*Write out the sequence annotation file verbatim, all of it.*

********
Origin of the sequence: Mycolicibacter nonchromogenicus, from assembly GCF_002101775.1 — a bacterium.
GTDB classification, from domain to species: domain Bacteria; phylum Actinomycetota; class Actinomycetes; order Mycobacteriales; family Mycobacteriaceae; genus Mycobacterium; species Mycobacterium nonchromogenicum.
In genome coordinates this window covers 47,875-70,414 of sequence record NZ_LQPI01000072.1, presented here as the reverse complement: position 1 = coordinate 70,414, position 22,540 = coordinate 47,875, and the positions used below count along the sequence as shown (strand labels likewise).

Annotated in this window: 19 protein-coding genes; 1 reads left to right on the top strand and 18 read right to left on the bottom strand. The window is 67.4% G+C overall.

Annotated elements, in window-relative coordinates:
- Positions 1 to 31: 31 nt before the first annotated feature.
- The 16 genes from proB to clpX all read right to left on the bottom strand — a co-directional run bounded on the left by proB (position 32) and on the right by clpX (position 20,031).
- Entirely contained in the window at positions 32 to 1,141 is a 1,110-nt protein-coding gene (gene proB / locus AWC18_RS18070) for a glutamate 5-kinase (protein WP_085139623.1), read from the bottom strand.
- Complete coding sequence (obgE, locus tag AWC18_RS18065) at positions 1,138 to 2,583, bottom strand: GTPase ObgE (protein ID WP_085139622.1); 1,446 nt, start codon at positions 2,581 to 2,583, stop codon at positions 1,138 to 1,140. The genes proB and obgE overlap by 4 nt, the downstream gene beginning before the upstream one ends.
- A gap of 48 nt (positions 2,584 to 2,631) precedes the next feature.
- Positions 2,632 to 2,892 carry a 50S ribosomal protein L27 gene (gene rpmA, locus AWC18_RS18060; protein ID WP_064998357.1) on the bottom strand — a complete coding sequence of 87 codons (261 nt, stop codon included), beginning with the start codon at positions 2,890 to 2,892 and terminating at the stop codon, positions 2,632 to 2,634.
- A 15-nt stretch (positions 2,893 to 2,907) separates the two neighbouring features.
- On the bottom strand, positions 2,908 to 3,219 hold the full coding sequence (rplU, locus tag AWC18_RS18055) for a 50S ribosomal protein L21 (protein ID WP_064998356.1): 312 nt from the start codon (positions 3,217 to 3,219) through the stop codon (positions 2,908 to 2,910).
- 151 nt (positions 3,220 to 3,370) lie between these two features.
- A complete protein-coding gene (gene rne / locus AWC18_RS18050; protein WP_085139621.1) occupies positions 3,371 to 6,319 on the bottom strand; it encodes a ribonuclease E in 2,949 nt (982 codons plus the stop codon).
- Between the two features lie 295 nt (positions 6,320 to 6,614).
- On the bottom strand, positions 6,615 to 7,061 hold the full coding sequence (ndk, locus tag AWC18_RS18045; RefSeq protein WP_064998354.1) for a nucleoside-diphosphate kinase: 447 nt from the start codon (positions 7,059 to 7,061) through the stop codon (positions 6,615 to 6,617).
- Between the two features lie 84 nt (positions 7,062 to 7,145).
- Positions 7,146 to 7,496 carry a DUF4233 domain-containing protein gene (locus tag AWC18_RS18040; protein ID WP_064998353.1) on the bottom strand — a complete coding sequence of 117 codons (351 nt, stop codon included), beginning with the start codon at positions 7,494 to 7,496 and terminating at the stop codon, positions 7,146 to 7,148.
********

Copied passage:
Origin of the sequence: Mycolicibacter nonchromogenicus, from assembly GCF_002101775.1 — a bacterium.
GTDB classification, from domain to species: domain Bacteria; phylum Actinomycetota; class Actinomycetes; order Mycobacteriales; family Mycobacteriaceae; genus Mycobacterium; species Mycobacterium nonchromogenicum.
In genome coordinates this window covers 47,875-70,414 of sequence record NZ_LQPI01000072.1, presented here as the reverse complement: position 1 = coordinate 70,414, position 22,540 = coordinate 47,875, and the positions used below count along the sequence as shown (strand labels likewise).

Annotated in this window: 19 protein-coding genes; 1 reads left to right on the top strand and 18 read right to left on the bottom strand. The window is 67.4% G+C overall.

Annotated elements, in window-relative coordinates:
- Positions 1 to 31: 31 nt before the first annotated feature.
- The 16 genes from proB to clpX all read right to left on the bottom strand — a co-directional run bounded on the left by proB (position 32) and on the right by clpX (position 20,031).
- Entirely contained in the window at positions 32 to 1,141 is a 1,110-nt protein-coding gene (gene proB / locus AWC18_RS18070) for a glutamate 5-kinase (protein WP_085139623.1), read from the bottom strand.
- Complete coding sequence (obgE, locus tag AWC18_RS18065) at positions 1,138 to 2,583, bottom strand: GTPase ObgE (protein ID WP_085139622.1); 1,446 nt, start codon at positions 2,581 to 2,583, stop codon at positions 1,138 to 1,140. The genes proB and obgE overlap by 4 nt, the downstream gene beginning before the upstream one ends.
- A gap of 48 nt (positions 2,584 to 2,631) precedes the next feature.
- Positions 2,632 to 2,892 carry a 50S ribosomal protein L27 gene (gene rpmA, locus AWC18_RS18060; protein ID WP_064998357.1) on the bottom strand — a complete coding sequence of 87 codons (261 nt, stop codon included), beginning with the start codon at positions 2,890 to 2,892 and terminating at the stop codon, positions 2,632 to 2,634.
- A 15-nt stretch (positions 2,893 to 2,907) separates the two neighbouring features.
- On the bottom strand, positions 2,908 to 3,219 hold the full coding sequence (rplU, locus tag AWC18_RS18055) for a 50S ribosomal protein L21 (protein ID WP_064998356.1): 312 nt from the start codon (positions 3,217 to 3,219) through the stop codon (positions 2,908 to 2,910).
- 151 nt (positions 3,220 to 3,370) lie between these two features.
- A complete protein-coding gene (gene rne / locus AWC18_RS18050; protein WP_085139621.1) occupies positions 3,371 to 6,319 on the bottom strand; it encodes a ribonuclease E in 2,949 nt (982 codons plus the stop codon).
- Between the two features lie 295 nt (positions 6,320 to 6,614).
- On the bottom strand, positions 6,615 to 7,061 hold the full coding sequence (ndk, locus tag AWC18_RS18045; RefSeq protein WP_064998354.1) for a nucleoside-diphosphate kinase: 447 nt from the start codon (positions 7,059 to 7,061) through the stop codon (positions 6,615 to 6,617).
- Between the two features lie 84 nt (positions 7,062 to 7,145).
- Positions 7,146 to 7,496 carry a DUF4233 domain-containing protein gene (locus tag AWC18_RS18040; protein ID WP_064998353.1) on the bottom strand — a complete coding sequence of 117 codons (351 nt, stop codon included), beginning with the start codon at positions 7,494 to 7,496 and terminating at the stop codon, positions 7,146 to 7,148.